Friday, 27 February 2009
Wednesday, 18 February 2009
Tuesday, 10 February 2009
"I made conscious decisions to continue to write darker material, and I’m totally comfortable with that. There are certain decisions I could have made where I would have reached a bigger audience at several points of my career, and a lot of those decisions had to do with wanting to reserve the right to write songs that people die in. It was one of the things that was surgically removed from country music, and as a result it really lost its soul: it was from a country influence that we got those early rock and roll songs where people died, like "Leader of the Pack", but people aren’t allowed to die in country songs anymore. Come on, country music was always the one place where people were allowed to die!"
Friday, 6 February 2009
You can read my piece about the great Jacques Brel (who I've decided to henceforth dub "The Emperor of Death Pop" - let's see if it catches on) in today's Guardian. It features interviews with Marc Almond, Zach Condon, Neil Hannon, Gavin Friday and Teenage Fanclub's Norman Blake - but not Joan Wasser. Sorry Joan!
Thursday, 5 February 2009
Anyway, one song we discussed was "Just The Motion", which appeared on his knockout 1982 album Shoot out the Lights. The song depicts life as a journey upon a constantly restless sea, with no haven or harbour to be found. Here’s a short sample of the exchange:
RT: Life is surfaces and you’re subject to the storms and waves and ripples and all this disturbance; all the inconstancy. You have to dive down deep inside yourself where there’s a calmness and things don’t change. That’s what the song is about.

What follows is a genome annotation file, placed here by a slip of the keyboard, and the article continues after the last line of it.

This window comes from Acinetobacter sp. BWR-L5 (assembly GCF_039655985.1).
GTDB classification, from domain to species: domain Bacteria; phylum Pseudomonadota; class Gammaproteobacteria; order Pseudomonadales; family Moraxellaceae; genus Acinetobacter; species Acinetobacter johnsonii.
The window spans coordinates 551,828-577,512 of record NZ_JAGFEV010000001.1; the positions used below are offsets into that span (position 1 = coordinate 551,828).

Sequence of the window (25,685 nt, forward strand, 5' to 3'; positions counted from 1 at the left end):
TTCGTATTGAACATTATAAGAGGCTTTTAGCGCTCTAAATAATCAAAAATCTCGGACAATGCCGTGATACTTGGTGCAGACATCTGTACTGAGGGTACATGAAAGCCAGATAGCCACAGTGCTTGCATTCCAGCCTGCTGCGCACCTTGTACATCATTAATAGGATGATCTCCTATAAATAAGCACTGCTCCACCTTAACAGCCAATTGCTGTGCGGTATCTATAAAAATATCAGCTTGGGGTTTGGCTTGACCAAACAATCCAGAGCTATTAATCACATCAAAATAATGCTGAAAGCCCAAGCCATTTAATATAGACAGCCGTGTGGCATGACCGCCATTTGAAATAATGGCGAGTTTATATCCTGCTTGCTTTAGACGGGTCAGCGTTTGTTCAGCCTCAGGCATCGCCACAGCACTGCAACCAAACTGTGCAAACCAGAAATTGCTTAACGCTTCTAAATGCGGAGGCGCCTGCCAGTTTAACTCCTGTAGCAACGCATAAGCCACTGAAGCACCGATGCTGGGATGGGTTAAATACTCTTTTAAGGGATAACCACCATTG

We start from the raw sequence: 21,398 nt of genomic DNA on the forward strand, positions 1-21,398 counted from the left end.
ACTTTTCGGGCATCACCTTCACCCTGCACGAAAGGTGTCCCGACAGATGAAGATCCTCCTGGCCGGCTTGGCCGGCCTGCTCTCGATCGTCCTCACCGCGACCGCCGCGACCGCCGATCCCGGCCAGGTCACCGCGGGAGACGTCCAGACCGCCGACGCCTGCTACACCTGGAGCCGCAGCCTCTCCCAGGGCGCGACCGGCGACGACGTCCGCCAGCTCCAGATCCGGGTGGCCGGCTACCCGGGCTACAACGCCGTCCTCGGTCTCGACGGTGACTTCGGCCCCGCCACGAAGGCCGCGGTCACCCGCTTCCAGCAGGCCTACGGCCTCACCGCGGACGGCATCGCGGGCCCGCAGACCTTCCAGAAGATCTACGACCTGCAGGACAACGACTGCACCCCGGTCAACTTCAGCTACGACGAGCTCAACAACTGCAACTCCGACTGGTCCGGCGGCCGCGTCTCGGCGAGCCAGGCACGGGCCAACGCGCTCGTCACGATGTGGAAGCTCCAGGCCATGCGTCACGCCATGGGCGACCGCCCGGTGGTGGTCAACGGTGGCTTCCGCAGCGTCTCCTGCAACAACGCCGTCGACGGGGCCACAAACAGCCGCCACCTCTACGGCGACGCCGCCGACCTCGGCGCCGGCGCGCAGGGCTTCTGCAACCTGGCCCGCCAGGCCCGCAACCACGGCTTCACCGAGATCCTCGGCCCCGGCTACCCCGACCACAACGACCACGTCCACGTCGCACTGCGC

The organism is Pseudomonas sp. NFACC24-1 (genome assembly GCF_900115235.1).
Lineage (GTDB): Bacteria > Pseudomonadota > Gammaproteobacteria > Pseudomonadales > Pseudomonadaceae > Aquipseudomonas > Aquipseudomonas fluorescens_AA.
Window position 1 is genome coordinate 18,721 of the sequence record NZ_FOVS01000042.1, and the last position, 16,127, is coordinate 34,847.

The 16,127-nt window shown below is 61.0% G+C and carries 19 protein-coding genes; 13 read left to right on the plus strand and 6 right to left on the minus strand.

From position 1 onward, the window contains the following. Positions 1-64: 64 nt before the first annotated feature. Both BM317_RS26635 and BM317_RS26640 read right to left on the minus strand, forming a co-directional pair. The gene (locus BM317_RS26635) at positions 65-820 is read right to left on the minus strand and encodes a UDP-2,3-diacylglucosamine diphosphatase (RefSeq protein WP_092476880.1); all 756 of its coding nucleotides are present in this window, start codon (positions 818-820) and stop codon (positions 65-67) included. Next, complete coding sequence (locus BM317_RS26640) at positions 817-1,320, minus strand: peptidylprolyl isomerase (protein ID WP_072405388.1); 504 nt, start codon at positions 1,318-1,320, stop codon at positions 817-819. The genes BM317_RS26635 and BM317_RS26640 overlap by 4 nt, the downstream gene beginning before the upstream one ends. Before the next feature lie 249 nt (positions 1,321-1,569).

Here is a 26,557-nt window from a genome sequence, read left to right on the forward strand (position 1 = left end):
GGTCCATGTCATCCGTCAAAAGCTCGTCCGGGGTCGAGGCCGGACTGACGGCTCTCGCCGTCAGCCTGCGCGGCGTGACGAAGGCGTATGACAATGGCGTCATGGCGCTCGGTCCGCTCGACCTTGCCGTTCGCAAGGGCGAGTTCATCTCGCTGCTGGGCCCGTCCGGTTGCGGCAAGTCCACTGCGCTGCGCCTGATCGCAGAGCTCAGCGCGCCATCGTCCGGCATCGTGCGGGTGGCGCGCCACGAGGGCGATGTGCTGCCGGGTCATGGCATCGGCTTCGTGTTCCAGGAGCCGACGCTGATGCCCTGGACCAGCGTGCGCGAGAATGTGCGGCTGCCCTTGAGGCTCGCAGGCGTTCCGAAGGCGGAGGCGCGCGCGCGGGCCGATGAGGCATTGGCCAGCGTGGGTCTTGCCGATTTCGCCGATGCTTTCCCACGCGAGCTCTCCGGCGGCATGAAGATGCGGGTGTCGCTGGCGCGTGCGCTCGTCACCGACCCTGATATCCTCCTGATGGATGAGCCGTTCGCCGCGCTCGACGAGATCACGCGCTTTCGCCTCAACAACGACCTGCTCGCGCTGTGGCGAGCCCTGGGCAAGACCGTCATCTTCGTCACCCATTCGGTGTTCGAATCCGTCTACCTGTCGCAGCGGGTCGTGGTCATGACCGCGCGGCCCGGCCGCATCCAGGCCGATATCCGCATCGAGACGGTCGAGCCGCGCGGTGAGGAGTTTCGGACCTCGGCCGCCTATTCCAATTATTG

GT: There’s a real ambiguity in the lyrics: “Cause under the ocean at the bottom of the sea/ You can’t hear the storm, it’s as peaceful as can be.” It sounds suspiciously like drowning.
RT: Well, perhaps you have to drown – perhaps the answer to life is to drown.
Brilliant. You don't get these kinds of answers from Lily Allen, do you? The song is sung by Linda on the album, but here’s some footage I’ve never seen before of Richard performing the song solo. It’s extraordinary.
Sunday, 1 February 2009
"Those moments where Thomson steps into the narrative work really well
throughout Shot a Man in Reno, reminding the reader that despite the
dark subject, music is cathartic, fun, and liberating, and that our close ties
to it drive us to mix it up a little when something bugs us. For all the
research and interviews that went into the book, Thomson isn’t trying to write a
dry scholarly tome, so he has plenty of chances to include himself in the
discussion. And the book, already fascinating and fun to begin with, is better
for it..... The only real problem with the book? It’s a shame it couldn’t come
with a CD."